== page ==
gej pmb

In December 1984 my late father made a remark that I could not understand at the time, he said, “the leaders of Nigeria will know no fear till the [oil] money runs out”. It was not until July 2000 that my father told me that the idea was proposed by his friend, the late Claude Ake. Since the oil boom of the early 1970s, no Nigerian head of state has been “afraid” of his watch or patch despite the coup d’états and the instances of serious political instability encountered. Now that the abundance of petrodollars earned from oil has suddenly become seriously scarce President Muhammadu Buhari has become in a pioneering approach, frank, open and expansive about his “fears” in power as presented in a recent missive.

It was a central argument in Claude Ake’s body of work that Nigeria is an unstable state prone to conflict but artificially held together by oil wealth. By implication when Nigeria’s oil wealth runs out or the revenues become ‘insignificant’ the federal republic would be ripe to split asunder. Independence and post-independence politicians spent their resources not on uniting Nigeria but on tapping political advantage by reinforcing ethnic and religious divides. This is the “great vision” of Nnamdi Azikiwe, Obafemi Awolowo and Ahmadu Bello had for Nigeria. What bad luck for Nigeria!

Buhari’s term as a military head of state was truncated partly because he defiantly refused to offer rents to the “Owners of Nigeria”. Now as democratically elected president Buhari appears to be exceedingly keen to offer rents to “those that matter” in the land but he has very little to give. The late Charles K Rowley made it clear that African leaders whether they were corrupt or not were typically forced to leave office when they lacked or run out of rents to give the Owners of the Land and their proxies.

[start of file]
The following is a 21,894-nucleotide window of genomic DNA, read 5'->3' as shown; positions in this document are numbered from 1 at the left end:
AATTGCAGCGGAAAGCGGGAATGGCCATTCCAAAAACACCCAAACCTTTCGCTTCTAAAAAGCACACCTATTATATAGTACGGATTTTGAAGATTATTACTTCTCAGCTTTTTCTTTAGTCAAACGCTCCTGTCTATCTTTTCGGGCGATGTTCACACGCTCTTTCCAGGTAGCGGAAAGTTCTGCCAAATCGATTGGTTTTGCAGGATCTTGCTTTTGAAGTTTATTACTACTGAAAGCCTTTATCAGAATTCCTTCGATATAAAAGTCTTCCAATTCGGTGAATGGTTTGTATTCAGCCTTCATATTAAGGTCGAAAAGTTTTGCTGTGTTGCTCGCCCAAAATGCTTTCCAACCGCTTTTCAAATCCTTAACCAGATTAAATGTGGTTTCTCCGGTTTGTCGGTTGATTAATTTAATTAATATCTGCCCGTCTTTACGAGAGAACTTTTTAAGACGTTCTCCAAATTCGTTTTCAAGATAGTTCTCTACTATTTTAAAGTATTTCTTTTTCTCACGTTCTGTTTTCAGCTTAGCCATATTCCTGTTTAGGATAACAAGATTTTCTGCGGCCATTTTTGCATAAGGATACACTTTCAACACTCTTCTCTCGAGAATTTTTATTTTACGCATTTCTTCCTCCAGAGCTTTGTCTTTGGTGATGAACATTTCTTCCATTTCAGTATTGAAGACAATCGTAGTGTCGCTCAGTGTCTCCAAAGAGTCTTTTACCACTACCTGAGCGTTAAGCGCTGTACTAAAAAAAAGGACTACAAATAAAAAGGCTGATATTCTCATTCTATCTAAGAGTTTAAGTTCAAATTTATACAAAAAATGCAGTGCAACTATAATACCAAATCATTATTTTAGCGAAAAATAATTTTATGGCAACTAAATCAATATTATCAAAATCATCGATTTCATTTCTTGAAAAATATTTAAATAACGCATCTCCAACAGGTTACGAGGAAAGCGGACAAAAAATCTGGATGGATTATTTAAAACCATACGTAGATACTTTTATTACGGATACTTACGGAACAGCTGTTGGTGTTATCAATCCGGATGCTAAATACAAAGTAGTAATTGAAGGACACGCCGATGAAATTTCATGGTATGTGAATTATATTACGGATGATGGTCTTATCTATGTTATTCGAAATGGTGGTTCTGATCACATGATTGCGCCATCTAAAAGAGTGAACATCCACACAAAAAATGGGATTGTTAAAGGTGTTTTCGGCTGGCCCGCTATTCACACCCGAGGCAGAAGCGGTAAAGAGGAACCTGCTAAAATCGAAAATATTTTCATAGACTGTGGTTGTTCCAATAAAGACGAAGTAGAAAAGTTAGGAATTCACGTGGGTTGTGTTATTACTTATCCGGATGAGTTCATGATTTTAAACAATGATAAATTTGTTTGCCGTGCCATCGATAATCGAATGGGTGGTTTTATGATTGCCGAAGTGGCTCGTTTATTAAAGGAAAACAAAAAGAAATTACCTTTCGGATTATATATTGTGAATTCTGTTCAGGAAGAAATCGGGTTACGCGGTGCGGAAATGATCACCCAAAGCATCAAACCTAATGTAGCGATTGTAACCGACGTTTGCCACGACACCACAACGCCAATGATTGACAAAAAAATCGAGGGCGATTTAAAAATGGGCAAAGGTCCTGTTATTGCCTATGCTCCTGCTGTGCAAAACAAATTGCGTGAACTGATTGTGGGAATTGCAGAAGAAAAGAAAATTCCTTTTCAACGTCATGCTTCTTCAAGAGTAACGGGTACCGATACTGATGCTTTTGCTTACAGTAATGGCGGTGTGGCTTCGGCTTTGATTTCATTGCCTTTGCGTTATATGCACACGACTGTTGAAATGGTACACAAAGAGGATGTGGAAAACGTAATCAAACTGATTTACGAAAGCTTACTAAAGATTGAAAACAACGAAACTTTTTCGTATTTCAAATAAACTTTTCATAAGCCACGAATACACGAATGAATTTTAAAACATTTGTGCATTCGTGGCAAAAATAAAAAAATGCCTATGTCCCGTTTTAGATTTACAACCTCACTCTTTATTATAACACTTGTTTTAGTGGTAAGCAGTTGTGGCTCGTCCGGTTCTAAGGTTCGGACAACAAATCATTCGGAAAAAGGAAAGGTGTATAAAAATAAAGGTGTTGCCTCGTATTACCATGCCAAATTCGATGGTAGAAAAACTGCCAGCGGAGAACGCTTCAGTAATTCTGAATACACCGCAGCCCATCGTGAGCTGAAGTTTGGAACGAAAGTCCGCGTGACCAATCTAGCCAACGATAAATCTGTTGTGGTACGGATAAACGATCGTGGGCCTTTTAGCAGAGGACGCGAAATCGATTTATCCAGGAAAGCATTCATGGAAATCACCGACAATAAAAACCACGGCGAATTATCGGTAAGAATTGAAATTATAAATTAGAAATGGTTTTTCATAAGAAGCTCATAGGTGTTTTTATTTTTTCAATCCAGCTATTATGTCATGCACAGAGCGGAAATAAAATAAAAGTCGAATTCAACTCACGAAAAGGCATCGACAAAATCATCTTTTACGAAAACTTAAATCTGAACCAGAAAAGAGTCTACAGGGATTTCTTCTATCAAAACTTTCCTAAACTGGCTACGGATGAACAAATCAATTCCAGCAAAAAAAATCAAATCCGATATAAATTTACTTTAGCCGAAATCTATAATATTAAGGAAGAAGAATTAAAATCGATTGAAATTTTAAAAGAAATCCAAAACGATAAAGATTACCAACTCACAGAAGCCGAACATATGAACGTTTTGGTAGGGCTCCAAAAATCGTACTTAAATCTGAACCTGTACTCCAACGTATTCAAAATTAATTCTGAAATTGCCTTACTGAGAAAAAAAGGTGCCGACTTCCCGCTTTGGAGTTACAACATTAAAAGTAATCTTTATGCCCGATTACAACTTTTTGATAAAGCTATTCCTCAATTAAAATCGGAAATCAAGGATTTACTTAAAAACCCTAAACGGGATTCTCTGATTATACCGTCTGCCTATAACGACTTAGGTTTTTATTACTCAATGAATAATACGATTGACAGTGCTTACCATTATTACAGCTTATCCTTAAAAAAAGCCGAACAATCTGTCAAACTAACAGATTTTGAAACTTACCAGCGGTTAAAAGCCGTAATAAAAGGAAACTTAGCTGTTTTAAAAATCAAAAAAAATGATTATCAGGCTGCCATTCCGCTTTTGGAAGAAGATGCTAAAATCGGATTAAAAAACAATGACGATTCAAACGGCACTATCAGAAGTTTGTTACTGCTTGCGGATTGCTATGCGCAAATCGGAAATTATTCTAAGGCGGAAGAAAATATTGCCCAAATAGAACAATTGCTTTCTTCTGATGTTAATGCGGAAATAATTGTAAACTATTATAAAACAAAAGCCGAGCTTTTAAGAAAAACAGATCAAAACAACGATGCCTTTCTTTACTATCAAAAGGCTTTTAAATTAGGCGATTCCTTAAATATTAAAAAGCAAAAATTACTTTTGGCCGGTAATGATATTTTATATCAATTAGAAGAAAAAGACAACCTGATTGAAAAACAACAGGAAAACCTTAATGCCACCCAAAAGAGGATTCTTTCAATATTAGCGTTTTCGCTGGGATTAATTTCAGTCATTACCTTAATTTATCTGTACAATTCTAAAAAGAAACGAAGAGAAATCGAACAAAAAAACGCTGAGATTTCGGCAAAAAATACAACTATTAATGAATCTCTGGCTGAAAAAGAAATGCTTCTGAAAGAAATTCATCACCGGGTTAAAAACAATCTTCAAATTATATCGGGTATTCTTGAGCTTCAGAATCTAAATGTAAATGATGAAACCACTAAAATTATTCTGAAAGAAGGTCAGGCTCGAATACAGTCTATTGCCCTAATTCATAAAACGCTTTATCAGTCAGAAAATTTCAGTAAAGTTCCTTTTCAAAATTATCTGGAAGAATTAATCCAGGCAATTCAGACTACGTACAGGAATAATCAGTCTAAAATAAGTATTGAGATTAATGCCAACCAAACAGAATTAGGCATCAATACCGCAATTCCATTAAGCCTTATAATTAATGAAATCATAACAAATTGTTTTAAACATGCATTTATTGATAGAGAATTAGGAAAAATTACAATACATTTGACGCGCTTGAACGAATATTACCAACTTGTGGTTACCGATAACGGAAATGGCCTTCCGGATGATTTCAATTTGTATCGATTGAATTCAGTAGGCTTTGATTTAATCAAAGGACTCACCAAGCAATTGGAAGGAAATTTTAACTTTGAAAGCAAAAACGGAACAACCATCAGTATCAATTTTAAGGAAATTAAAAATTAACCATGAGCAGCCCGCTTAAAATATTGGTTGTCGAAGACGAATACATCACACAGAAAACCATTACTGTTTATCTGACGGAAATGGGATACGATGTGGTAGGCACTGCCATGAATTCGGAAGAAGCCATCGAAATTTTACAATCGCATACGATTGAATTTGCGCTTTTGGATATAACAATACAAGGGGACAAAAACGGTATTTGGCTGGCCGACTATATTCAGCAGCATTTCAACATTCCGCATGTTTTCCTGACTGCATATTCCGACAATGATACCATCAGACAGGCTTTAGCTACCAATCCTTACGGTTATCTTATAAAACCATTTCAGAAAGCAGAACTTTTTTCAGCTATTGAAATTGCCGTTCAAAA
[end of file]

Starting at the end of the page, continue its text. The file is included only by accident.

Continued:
There now exists the likelihood of a special of ‘double doom’ for both Buhari and the Nigerian state. The first side of the double is that without rents to offer Buhari can seriously be forced to leave office. The second side of the double is that Nigerian state can split or fragment since there are no longer any possibilities to keep it glued together by “sharing” oil revenues among those that matter in the land.

Nigeria is the world leader in “spiritual economics”; ‘the operation of an economy by means of effective prayers and money is merely an externality’. Employing pastors, marabouts and psychics to pray fervently for the government and the economy may provide the necessary “Change” that Buhari was swept into power to achieve. Meanwhile, Goodluck Jonathan is home and dry.

Grimot Nane

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